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11 Siberian tigers starve to death in zoo

Eleven Siberian tigers — among the world's rarest species — died of malnutrition after being kept in small cages and fed chicken bones at a cash-strapped zoo in China, state media said.
Image: A view of the gate to the Shenyang Forest Wild Zoological Garden
A view of the gate to the Shenyang Forest Wild Zoological Garden in Shenyang in northeast China's Liaoning province Friday.AP
/ Source: The Associated Press

Eleven rare Siberian tigers kept in small cages and fed only chicken bones have died of malnutrition at a cash-strapped zoo in China's frigid northeast, state media said Friday.

A manager at the Shenyang Forest Wild Animal Zoo in Liaoning province, however, said the animals had died of disease.

Siberian tigers are one of the world's rarest species, with just 300 believed remaining in the wild.

Liu Xiaoqiang, vice chief of the Shenyang Wild Animal Protection Station, a local animal protection agency, was quoted by the China Daily as saying 11 of the zoo's tigers died of malnutrition in the last three months after subsisting on a meager diet of chicken bones.

Two others were shot dead by police in November after the hungry animals attacked a zookeeper, the report said.

Iron crates
The Liaoshen Evening Post, a local Shenyang newspaper, reported on its Web site that the company that owns the zoo was trying unsuccessfully to auction the zoo property, and many staffers complained they hadn't been paid in 18 months.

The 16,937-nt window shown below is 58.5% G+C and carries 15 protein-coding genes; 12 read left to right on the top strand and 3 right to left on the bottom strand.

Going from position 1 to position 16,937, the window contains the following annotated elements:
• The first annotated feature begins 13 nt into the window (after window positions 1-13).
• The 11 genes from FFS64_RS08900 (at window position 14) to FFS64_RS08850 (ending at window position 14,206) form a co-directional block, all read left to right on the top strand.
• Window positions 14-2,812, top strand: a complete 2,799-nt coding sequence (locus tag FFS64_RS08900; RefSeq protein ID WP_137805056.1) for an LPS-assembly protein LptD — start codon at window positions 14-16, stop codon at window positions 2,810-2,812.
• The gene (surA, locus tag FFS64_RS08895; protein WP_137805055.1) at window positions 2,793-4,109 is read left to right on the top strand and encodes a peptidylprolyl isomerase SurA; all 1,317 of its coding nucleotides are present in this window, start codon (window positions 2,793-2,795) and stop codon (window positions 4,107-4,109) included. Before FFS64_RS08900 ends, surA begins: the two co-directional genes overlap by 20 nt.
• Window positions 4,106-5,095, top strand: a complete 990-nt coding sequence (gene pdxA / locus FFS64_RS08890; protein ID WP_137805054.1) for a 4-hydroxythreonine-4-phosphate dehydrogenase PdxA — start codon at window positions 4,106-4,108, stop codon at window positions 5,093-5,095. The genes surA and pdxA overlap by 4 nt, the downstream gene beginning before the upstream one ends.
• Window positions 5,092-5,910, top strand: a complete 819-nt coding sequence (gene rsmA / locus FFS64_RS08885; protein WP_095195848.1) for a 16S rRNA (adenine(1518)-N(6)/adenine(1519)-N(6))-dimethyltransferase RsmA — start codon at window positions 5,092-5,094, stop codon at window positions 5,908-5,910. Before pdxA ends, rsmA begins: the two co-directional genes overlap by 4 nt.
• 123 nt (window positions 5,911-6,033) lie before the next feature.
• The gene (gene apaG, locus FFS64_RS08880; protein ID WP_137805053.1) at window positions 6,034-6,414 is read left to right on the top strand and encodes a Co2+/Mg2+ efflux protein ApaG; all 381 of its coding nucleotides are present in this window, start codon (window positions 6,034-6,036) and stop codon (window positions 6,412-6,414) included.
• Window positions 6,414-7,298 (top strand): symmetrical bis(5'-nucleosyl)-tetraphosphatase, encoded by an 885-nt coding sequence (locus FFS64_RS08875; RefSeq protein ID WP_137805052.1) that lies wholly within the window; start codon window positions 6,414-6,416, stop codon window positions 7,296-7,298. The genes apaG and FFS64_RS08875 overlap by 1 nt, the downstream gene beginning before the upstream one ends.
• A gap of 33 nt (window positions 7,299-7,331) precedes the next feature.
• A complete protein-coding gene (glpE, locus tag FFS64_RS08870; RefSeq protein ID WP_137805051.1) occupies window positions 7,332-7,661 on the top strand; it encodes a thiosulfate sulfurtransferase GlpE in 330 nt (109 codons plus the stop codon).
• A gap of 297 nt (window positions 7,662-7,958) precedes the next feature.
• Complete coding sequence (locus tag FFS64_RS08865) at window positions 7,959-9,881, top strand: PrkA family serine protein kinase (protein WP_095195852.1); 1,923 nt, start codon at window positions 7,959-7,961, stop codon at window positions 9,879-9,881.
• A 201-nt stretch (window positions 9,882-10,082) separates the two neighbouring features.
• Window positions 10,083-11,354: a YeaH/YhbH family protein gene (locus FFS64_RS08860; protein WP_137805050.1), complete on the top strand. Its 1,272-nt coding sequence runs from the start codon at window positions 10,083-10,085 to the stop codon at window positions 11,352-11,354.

Wu Xi, one of the managers of the Shenyang Forest Wild Animal Zoo Co. Ltd., told The Associated Press that "various kinds of diseases" had killed 11 tigers at the zoo over the past three months.

Wu said the animals were kept in iron crates indoors because it was an unusually cold winter and the zoo had no heating. He refused to specify what diseases the animals had or respond to allegations they starved to death.

The China Daily said the zoo was mainly privately owned, though the Shenyang municipal government holds a 15 percent stake.

Xie Yan, China director for the New York-based Wildlife Conservation Society, said many Chinese zoos and wildlife parks have more tigers than they can afford to keep.

The animals are expensive to take care of because they require a lot of food and space to roam and ticket sales generally aren't enough to support them.

'Massive blow'
Xie said Chinese zoos began breeding tigers in the 1980s and captive populations increased rapidly in the 1990s. There are now about 6,000 captive tigers of various species in China, she said, but it's not clear how many of those are Siberian tigers.

"In the past two or three years, people have started to realize it's become a problem," she said, referring to zoos that have more animals than they can afford to keep.

Xie said the government should do more to regulate zoos and enforce standards for animal care. She also said birth control is needed to keep the captive tiger population at manageable levels.

Chris Chaplin, a spokesman for WWF International's Beijing office, said the news was "a massive blow" to conservation efforts.

WWF colleagues in Changchun, the capital of Jillin province, which neighbors Liaoning, were  investigating the allegations, he said.